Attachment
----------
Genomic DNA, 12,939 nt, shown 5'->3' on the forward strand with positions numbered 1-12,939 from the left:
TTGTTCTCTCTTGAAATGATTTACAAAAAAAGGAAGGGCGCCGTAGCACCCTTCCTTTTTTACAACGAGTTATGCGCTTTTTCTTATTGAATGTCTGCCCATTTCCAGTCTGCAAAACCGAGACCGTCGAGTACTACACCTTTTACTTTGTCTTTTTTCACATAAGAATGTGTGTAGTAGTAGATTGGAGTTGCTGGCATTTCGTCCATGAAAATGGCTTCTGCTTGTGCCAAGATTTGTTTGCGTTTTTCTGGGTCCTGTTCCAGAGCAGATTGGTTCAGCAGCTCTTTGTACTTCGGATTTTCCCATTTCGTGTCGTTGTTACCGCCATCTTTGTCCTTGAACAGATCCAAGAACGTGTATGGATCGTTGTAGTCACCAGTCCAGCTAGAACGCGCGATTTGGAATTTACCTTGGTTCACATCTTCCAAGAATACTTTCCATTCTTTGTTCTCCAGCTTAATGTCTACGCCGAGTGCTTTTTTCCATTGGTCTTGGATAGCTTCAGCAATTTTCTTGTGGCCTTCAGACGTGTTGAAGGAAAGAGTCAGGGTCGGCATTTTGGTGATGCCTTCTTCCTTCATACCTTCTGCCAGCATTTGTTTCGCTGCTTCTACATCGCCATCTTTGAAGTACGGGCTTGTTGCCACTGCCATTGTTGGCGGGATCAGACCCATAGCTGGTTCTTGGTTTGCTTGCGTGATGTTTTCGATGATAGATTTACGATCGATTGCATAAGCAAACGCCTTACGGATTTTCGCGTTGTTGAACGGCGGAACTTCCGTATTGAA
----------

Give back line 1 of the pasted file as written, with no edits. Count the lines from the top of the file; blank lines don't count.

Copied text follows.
Genomic DNA, 12,939 nt, shown 5'->3' on the forward strand with positions numbered 1-12,939 from the left: